AP News in Brief at 12:04 a.m. EDT

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McConnell delays vote on health care after McCain surgery

WASHINGTON (AP) Majority Leader Mitch McConnell said Saturday he will delay consideration of health care legislation in the Senate, after Sen. John McCain's announced absence following surgery left Republicans short of votes on their marquee legislation.

McConnell's announcement amounted to another setback for GOP efforts, promoted by President Donald Trump, to repeal and replace "Obamacare" after years of promises. McConnell issued his statement not long after McCain's office disclosed that he had undergone surgery to remove a blood clot from above his left eye, and had been advised by his doctors to stay in Arizona next week to recover.

With McConnell's health care legislation already hanging by a thread in the Senate with no votes to spare, McCain's absence meant it would become impossible for the majority leader to round up the votes needed to move forward with the bill next week as planned.

"While John is recovering, the Senate will continue our work on legislative items and nominations, and will defer consideration of the Better Care Act," said McConnell, R-Ky. He did not say when he would aim to return to the health care bill.

Even before Saturday night's developments the fate of the health care legislation looked deeply uncertain in the Senate. In addition to two announced GOP "no" votes from moderate Susan Collins of Maine and conservative Rand Paul of Kentucky, there were at least a half-dozen other Republican senators who were withholding support from or expressing reservations about the bill McConnell released Thursday.

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Trump's no 'dying in the streets' pledge faces reality check

WASHINGTON (AP) President Donald Trump has often said he doesn't want people "dying in the streets" for lack of health care.

But in the United States, where chronic conditions are the major diseases, people decline slowly. Preventive care and routine screening can make a big difference for those at risk for things such as heart problems and cancer, especially over time.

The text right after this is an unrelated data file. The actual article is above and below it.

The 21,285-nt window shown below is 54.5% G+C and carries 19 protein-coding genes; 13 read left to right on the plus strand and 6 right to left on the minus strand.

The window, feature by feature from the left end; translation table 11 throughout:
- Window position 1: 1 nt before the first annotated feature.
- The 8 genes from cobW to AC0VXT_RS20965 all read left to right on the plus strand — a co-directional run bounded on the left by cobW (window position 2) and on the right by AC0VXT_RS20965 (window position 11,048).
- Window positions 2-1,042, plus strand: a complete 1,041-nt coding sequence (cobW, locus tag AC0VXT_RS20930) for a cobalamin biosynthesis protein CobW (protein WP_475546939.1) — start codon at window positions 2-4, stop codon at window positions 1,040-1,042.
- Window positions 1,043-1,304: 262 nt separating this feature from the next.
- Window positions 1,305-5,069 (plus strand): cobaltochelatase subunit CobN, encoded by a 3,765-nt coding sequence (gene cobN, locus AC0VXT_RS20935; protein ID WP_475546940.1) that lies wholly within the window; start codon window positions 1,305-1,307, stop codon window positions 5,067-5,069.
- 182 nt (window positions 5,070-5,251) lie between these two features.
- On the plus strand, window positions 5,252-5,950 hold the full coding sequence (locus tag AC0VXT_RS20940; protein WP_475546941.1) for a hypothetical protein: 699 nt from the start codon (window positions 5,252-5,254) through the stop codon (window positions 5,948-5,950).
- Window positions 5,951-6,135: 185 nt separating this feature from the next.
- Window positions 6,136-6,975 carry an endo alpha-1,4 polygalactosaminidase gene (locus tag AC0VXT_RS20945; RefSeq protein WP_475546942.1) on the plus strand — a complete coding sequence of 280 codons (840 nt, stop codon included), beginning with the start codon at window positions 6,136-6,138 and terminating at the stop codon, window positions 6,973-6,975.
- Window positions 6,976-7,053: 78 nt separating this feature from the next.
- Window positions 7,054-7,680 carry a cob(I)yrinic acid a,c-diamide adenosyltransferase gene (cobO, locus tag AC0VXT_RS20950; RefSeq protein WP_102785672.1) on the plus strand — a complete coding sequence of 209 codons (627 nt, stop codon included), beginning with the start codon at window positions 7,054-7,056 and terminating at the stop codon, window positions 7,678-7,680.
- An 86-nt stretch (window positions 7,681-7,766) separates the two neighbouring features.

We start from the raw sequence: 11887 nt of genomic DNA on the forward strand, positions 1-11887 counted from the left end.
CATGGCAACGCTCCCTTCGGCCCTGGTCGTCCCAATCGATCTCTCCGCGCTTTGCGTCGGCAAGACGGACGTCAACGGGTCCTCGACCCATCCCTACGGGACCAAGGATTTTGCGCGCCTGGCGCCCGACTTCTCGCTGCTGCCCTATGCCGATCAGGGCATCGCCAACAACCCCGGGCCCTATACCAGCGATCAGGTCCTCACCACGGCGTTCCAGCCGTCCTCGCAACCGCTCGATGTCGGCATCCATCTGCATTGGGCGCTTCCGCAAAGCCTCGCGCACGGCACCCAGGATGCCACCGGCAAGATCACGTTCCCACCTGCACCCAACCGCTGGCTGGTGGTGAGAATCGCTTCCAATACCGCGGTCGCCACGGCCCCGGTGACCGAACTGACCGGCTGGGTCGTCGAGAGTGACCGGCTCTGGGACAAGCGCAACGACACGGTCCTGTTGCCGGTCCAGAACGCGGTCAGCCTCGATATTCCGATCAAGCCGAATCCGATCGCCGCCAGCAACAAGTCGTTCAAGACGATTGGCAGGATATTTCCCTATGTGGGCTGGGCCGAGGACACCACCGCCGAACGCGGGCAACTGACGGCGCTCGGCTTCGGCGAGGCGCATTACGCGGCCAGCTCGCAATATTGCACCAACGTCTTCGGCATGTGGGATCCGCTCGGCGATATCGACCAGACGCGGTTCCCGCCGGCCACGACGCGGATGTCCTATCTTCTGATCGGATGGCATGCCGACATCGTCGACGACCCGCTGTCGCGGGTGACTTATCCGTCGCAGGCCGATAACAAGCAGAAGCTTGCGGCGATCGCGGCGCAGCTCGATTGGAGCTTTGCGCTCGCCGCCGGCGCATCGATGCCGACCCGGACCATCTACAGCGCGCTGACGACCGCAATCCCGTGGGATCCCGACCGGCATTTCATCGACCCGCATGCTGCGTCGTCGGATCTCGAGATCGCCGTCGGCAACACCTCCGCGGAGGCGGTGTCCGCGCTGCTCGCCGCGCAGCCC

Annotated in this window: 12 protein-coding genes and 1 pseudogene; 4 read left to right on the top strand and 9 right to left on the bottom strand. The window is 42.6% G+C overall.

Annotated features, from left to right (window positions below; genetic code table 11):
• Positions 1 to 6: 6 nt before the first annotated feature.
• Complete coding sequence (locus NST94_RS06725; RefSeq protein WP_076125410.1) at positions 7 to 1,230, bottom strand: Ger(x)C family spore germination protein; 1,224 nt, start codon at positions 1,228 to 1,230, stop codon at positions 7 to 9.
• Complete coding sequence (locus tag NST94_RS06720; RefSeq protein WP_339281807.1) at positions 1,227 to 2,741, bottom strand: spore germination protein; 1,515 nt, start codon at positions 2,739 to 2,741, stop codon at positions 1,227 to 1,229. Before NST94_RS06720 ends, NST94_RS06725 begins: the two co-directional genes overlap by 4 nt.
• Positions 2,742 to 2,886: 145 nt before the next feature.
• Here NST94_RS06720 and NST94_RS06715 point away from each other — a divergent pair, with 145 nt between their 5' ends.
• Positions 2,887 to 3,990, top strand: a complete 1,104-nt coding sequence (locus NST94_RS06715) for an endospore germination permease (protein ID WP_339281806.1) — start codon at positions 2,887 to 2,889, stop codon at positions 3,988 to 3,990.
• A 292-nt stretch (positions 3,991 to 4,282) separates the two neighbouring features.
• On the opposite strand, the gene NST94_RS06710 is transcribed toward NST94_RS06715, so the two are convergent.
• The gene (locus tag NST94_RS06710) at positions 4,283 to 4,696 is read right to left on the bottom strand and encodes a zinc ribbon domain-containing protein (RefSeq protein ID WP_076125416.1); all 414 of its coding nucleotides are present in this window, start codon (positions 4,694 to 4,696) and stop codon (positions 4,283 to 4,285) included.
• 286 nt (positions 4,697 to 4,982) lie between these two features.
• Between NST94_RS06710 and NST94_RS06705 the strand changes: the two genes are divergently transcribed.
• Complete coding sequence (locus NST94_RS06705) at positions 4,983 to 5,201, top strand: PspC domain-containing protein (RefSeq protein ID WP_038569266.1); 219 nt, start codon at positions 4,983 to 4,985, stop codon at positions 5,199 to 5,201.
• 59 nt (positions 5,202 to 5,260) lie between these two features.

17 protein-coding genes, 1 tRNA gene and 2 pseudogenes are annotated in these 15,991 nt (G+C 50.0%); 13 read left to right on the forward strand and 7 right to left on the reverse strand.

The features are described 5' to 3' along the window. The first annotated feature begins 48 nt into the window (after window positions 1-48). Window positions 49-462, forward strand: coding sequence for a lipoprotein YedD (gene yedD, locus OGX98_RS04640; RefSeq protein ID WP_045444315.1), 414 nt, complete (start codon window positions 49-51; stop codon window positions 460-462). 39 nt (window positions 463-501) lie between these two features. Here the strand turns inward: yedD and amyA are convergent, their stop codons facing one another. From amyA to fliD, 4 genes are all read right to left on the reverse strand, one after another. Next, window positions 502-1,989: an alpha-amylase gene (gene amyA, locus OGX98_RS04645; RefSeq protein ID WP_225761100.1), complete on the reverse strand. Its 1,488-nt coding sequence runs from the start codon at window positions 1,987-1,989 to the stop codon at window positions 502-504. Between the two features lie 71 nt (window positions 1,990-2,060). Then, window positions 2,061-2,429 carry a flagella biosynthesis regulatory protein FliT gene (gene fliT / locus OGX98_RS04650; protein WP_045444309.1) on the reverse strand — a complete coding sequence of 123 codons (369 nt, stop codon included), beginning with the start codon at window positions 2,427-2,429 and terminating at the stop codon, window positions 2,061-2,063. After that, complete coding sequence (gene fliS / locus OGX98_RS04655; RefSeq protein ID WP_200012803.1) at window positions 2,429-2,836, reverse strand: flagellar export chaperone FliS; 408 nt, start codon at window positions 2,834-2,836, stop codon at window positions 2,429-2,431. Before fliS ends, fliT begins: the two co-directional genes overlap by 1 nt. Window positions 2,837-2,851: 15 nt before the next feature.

That edge is what doctors and patients fear will be compromised if Republican efforts to repeal the Obama-era health law lead to more uninsured people. The uninsured tend to postpone care until problems break through.

It's a message that lawmakers are hearing from doctors' groups and constituents, in letters and emails, and at town hall meetings.

About 10 years ago, Cathy Cooper of Ocala, Florida, was battling a blood cancer. Against doctor's advice, she continued to work full time as a paralegal, through chemotherapy and radiation, just to preserve her health insurance. Cooper said she would schedule chemo on Fridays, spend the weekend sick from side effects and report back to work Monday.

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Honolulu fire: Victim remembered as talented and caring

HONOLULU (AP) A Hawaiian Airlines in-flight manager called his brother as smoke filled his 26th-floor apartment in Honolulu before he and his mother lost their lives in the blaze, the man's brother said.

Pearl City Community Church Pastor Phil Reller told The Honolulu Star-Advertiser (http://bit.ly/2tXsf7e) that police confirmed that two of the three victims killed in the blaze Friday are his mother and brother.

Reller told the newspaper he received a call from his brother, Britt Reller, 54, saying he had been taking a shower when he smelled the smoke. He rushed out but was unable to get to their 85-year-old mother, Melba Jeannine Dilley. He had crawled under a bed and wasn't heard from again, his brother told the newspaper.

Britt Reller had worked as an in-flight manager for Hawaiian Airlines for two years. In an emailed statement to The Associated Press on Saturday, Robin Sparling, vice president of in-flight services at the airline, said Reller "was a talented manager and caring co-worker and we will miss him terribly. Our hearts are with Britt's brother, Phil, and his entire family."

The fire broke out in a unit on the 26th floor, where all three of the dead were found, Fire Chief Manuel Neves said.

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Detroit at crossroads 50 years after riots devastated city